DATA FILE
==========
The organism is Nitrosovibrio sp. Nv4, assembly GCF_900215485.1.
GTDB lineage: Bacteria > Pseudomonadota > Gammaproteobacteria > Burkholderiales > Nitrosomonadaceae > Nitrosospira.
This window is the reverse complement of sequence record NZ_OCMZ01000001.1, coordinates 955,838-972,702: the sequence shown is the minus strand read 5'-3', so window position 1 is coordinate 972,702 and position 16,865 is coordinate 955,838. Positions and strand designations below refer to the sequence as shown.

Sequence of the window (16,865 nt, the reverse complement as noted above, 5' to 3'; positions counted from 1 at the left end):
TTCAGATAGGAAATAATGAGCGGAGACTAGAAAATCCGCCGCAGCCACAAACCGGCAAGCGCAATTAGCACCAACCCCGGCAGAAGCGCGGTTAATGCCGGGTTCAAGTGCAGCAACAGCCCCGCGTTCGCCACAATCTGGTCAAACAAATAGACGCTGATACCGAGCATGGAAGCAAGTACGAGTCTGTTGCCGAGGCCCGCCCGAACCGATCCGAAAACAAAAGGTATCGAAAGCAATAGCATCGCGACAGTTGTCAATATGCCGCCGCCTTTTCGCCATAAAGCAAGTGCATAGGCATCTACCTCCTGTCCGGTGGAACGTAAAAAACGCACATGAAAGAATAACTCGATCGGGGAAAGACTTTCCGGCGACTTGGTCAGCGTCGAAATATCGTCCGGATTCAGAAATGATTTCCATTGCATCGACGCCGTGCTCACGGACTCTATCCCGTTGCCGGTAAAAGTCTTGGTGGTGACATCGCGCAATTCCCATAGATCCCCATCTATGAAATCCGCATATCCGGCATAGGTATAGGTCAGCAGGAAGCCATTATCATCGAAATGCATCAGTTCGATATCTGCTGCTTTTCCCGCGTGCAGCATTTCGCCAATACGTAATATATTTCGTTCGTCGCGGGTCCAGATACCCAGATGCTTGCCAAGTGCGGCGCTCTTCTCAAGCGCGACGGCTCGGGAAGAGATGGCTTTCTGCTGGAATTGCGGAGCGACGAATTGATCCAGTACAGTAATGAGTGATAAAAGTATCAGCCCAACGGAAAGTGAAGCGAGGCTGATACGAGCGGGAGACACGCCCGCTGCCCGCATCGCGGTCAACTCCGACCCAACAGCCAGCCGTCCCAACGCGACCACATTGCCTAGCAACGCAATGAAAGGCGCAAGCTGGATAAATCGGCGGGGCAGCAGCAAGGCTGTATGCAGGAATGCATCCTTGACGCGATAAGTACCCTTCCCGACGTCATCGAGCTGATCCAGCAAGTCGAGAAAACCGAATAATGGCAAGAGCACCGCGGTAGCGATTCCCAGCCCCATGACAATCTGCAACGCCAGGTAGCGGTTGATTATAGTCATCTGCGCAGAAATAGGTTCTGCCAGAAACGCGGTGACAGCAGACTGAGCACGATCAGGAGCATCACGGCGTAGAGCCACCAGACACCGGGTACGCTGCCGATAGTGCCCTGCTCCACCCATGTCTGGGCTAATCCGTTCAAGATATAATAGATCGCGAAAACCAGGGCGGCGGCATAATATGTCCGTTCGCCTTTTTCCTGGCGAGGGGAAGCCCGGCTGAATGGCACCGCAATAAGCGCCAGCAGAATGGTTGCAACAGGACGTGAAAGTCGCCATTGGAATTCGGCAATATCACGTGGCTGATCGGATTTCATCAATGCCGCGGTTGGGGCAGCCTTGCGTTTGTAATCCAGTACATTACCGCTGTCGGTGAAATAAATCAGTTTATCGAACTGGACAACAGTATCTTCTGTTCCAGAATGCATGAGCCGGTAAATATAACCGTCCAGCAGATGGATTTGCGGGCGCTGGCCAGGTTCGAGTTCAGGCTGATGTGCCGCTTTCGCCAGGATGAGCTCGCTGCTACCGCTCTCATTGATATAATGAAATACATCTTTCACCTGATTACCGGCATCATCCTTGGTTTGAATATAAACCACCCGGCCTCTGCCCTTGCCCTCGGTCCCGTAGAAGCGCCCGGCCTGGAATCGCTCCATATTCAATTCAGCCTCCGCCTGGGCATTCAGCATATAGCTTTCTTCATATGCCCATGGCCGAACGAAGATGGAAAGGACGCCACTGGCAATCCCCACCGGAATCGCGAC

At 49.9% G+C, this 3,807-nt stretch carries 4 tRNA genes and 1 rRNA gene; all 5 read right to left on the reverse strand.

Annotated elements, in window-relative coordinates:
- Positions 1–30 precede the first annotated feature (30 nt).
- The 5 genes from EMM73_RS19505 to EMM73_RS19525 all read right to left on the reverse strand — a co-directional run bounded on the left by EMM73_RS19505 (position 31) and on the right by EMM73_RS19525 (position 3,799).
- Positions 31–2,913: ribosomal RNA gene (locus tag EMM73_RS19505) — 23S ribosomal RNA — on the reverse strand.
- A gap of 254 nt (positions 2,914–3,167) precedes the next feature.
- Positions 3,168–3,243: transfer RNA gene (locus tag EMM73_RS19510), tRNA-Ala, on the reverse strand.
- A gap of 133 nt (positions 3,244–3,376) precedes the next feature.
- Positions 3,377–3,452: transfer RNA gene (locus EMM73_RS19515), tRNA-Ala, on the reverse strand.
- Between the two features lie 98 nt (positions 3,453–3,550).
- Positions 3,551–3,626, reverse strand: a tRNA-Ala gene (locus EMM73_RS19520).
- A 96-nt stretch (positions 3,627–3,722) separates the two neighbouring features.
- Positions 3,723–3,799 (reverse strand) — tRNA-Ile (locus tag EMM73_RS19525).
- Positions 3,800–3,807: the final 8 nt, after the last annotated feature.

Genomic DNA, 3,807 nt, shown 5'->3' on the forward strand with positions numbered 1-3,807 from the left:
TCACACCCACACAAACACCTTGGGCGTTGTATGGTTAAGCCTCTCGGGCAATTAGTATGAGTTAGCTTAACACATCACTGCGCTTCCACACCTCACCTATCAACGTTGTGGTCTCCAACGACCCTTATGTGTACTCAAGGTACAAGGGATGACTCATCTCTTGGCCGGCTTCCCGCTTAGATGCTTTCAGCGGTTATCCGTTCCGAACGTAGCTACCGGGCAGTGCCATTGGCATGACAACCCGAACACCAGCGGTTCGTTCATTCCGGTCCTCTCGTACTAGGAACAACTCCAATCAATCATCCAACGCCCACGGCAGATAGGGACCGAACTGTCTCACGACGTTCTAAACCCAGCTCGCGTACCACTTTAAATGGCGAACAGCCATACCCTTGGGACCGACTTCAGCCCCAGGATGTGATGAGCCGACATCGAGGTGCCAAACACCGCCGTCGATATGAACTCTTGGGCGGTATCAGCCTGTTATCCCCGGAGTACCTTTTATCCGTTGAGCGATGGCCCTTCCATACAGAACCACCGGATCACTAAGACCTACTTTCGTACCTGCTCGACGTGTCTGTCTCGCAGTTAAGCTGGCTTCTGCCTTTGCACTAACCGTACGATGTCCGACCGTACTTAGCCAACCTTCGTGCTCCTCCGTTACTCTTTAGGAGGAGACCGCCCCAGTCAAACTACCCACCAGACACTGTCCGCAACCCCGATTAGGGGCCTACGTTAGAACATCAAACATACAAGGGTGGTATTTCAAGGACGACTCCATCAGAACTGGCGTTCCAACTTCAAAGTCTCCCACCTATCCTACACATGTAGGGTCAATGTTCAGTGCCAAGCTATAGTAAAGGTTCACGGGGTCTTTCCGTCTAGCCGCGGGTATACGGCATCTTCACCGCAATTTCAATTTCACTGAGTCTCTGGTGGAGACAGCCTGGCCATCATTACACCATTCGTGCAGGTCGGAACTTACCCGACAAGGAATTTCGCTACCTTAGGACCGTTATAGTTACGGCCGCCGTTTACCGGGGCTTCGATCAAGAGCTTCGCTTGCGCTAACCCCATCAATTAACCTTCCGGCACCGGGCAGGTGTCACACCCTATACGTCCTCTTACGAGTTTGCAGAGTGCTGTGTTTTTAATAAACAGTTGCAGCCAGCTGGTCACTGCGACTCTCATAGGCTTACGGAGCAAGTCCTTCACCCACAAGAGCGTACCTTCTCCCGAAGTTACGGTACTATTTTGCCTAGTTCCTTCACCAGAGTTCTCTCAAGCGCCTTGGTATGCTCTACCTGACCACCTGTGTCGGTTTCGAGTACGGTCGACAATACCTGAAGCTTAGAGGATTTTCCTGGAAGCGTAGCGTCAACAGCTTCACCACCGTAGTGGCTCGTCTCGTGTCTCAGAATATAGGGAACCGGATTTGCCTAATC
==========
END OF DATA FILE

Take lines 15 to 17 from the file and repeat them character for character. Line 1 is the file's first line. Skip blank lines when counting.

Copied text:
- Between the two features lie 98 nt (positions 3,453–3,550).
- Positions 3,551–3,626, reverse strand: a tRNA-Ala gene (locus EMM73_RS19520).
- A 96-nt stretch (positions 3,627–3,722) separates the two neighbouring features.